Believe it or not, the name really does come from the Russian word for "water," which is "voda," and the Russians have a pretty good claim to inventing the stuff. Production from grains has been documented there as far back as the 9th century. It wasn't, however, until around the 14th century that vodka became known as the Russian national drink, and for good reasons; it was served everywhere, even at religious ceremonies.
Poland likes to boast that its own vodka production goes back even further than Russia's, to the 8th century, but what was going made in that region at the time was more like grappa or brandy. Later Polish vodkas were called "gorzalka," or "burnt wine," and were used as medicines, as were all distilled liquors in the Middle Ages. Vodka was also used as an ingredient in early European formulations of gunpowder.
By the way, for those of you who turn your noses up the fruit-infused vodkas that have recently hit the market: they're the original. Early vodkas were not quite as palatable as your average Grey Goose, so makers often masked the taste with fruits and spices.
If you're unsurprised that vodka used to be given as medicine, you probably won't be shocked to learn that gin was invented specifically for that purpose. 14th-century Europeans distilled juniper berries in hopes of fighting the plague (then again, almost everything they did was in hope of fighting the plague).
But gin as we know it didn't come along until the mid-1600s. That's when one Dr. Sylvius concocted the first formulation in the Netherlands, hoping it would serve as a primitive type of dialysis for kidney patients. (We're guessing he didn't particularly care about its effect on the liver.) By the end of the century, gin had become popular in Britain because it was sold at cut-rate prices, despite a very widespread rumor that it could induce abortion, which lead to it being nicknamed "mother's ruin." Later, when the Brits started to occupy India, they found it useful in yet another medical mixture: the gin and tonic. The quinine in the tonic water was effective in fighting malaria.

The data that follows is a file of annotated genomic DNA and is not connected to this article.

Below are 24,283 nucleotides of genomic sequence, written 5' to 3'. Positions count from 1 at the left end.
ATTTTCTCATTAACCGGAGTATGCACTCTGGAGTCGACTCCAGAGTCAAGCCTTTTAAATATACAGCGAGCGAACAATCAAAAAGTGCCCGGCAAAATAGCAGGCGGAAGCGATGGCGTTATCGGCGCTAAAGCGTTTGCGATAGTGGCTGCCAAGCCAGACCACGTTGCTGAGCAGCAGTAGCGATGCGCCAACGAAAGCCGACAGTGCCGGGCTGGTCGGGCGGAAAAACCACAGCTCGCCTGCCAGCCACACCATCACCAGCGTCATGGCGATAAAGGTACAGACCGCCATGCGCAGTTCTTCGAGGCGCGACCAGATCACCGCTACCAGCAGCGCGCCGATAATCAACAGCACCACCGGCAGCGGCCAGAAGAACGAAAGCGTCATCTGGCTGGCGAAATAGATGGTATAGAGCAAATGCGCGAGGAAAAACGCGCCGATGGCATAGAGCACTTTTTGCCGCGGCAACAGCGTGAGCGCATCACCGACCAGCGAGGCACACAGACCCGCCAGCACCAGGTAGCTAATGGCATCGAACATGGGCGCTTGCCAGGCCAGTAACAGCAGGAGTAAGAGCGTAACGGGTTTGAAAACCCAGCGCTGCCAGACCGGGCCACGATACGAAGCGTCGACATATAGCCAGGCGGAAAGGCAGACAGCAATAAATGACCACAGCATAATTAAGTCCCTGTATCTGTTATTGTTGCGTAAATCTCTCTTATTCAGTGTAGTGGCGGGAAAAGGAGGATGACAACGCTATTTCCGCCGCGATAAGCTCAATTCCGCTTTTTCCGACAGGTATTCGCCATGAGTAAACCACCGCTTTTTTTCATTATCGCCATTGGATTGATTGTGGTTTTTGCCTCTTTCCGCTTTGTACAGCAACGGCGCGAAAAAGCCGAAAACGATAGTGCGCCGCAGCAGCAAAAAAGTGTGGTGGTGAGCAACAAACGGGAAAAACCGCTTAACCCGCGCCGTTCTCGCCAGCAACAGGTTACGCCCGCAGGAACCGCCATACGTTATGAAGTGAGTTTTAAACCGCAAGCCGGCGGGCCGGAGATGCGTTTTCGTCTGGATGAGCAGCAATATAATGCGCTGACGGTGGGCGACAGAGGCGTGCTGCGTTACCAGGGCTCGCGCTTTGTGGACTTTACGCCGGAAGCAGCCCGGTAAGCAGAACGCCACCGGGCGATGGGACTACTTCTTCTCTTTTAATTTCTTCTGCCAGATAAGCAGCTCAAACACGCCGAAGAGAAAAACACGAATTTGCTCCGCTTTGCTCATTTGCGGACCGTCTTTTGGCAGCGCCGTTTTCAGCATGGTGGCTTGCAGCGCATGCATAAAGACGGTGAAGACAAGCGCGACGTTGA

As vodka was to Russia, tequila was to Mexico; it's been made there since at least the 16th century and was originally used in religious rituals. (Having drunk a little too much tequila once, we can testify to its ability to cause drinkers to beseech God for mercy.) The name comes from a town founded in 1656. And while José Cuervo didn't exactly invent the drink, he was the first to commercialize it. As for its migration northward, a fellow named Cenobio Sauza brought the stuff to the U.S. in the late 1800s; we can't help but wonder if this is why frat boys on spring break still refer to this stuff as "the sauce."
Yo-ho-uh-oh and a bottle of rum - the drink tastes great, but its history isn't so sweet. The story, as far as we can tell, starts in India, where in 300, B.C.E., Alexander the Great saw some sugarcane and memorably called it "the grass that gives honey without bees."
All well and good, until Christopher Columbus went and brought sugarcane to the Caribbean. There, it flourished and became the engine of the slave trade. Africa sent slaves to the Caribbean, which sent sugar to New England, which sent rum and other goodies to Africa, which sent more slaves to the Caribbean. Known as the triangular trade, pondering the implications of it all is enough to make a person want a stiff drink. But not, preferably, one steeped in rum.
The article above was reprinted with permission from mental_floss' book In the Beginning.